Curiosity and the excitement of new discoveries led Dr. Ricardo Eiris to combine engineering and computer science in his work. An assistant professor in the Civil, Environmental, and Geospatial Engineering (CEGE) department at Michigan Tech, he was drawn to the changing landscape of civil and construction engineering, as caused by the rapid development of new technologies and their innovative applications.
Eiris wants to advance, through the use of new technologies, an understanding of the underlying processes and mechanisms that support the attraction, retention, and lifelong learning of engineering professionals. His research also seeks to understand how humans interact with technology in complex civil and construction situations.
“We spend over one-third of our life immersed into our careers, constantly learning and evolving during our time in the workforce,” Eiris says. “Engineering as a career is complex and multidimensional, and engineering professionals have a profound impact on nature and society.”
“Particularly, I’m very excited about exploring how we can use technologies to foster diversity and inclusion in STEM,” he says. “New advances in virtual reality are making engineering more accessible than ever, to anyone and anywhere!”
Technologies Eiris researches include virtual reality, omnidirectional photography, virtual humans, and unmanned aerial vehicles (UAV/drones). He is currently working on the project, “VR-Huskies – Virtual Site Visits for Authentic STEM Experiences,” which is funded by a College of Engineering COVID-19 Seed Grant. VR-Huskies is a custom implementation of Mozilla Hubs®, an open-source platform that creates custom dynamic representations of information.
The VR-Huskies technology, previewed at the 2020 and 2021 HCC Research Expos, allows up to 25 participants to easily enter a virtual site and interact with up to 25 others. VR Huskies is accessible on any device, including head-mounted displays, desktop computers, laptops, tablets, and mobile devices. For the HCC Expo, participants explored the latest research developments in human-centered computing at Michigan Tech.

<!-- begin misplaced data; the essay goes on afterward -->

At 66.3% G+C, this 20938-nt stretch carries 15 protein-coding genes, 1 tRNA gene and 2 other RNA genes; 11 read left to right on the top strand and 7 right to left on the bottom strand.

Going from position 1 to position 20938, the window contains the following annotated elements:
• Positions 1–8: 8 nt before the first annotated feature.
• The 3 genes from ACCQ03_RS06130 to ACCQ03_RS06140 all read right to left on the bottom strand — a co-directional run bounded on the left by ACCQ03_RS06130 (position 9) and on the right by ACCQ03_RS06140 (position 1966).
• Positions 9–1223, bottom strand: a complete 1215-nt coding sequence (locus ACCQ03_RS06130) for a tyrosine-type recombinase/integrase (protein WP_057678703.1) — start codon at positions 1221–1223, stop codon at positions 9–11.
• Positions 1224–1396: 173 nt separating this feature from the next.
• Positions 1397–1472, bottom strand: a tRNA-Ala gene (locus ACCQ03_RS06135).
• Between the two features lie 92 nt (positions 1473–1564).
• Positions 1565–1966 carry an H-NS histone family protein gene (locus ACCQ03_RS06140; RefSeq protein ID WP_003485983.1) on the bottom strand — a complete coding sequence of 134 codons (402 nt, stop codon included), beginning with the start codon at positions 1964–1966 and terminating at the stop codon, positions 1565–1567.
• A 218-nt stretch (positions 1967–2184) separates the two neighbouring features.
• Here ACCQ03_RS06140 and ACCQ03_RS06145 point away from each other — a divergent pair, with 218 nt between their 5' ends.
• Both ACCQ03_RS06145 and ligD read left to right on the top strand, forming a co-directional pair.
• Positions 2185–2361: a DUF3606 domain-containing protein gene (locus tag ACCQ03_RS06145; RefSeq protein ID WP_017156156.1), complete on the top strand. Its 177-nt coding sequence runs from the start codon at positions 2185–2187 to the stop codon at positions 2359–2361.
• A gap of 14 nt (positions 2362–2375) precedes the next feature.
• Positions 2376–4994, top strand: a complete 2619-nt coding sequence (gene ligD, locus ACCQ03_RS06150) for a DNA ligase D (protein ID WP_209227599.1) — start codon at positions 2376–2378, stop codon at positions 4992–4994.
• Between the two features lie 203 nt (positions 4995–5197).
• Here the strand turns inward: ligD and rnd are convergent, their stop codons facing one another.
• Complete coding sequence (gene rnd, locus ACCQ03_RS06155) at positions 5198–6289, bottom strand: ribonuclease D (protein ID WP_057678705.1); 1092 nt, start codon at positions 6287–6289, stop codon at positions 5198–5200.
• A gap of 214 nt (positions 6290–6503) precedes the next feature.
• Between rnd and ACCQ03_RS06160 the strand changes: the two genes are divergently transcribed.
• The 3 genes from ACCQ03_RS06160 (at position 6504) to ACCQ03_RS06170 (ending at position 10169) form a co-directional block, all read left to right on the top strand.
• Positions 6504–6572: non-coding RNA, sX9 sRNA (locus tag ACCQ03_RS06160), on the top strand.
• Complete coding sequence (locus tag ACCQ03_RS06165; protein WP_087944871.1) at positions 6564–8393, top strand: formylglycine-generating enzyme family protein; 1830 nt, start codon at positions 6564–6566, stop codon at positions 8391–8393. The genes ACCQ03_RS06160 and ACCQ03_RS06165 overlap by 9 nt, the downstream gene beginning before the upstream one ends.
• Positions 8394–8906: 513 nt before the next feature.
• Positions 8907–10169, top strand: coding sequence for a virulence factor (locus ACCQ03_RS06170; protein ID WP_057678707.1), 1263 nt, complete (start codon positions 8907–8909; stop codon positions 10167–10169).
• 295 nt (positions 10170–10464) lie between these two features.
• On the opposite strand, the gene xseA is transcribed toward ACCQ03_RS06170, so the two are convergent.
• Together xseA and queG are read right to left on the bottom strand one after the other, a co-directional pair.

In his teaching, Eiris fosters critical thinking, problem-solving, communication, and collaboration, and he concentrates on helping students gain the knowledge and skills to become lifelong learners. His teaching interests include building information modeling; construction technologies like VR, AR, and drones; and building utility systems. This academic year he teaches Introduction to Building Information Modeling (BIM) and Building Utility Systems
Eiris is working with Ph.D. student Josiane Isingizwe (CEGE), who is researching the use of Virtual Reality in civil engineering and construction educational applications.
Away from work and research, Eiris greatly enjoys tinkering with computers and electronics. “A basic understanding of the sciences is incredibly helpful to successfully play around with computers to automate tasks, create things like games, and explore the world through cameras, data collection devices, and other technology,” he notes. “New technologies are advancing very quickly, so I always have new gadgets in my lab to tinker around with and apply in my research.”
Eiris is also a gamer and a musician. He loves playing drums, videogames and board games, and exploring the outdoors. The strong research emphasis at Michigan Tech, the supportive academic community, and the beautiful Keweenaw peninsula are what drew Eiris to the Houghton area, and the same things keep him here.
Eiris has a Ph.D. in Design, Construction, and Planning; M.S. degrees in Construction Management, Civil Engineering, and Digital Arts & Sciences; and a B.S. in Civil Engineering. He is an affiliate member of the American Society of Civil Engineers (ASCE). He has published dozens of peer-reviewed journal articles, conference papers, and posters.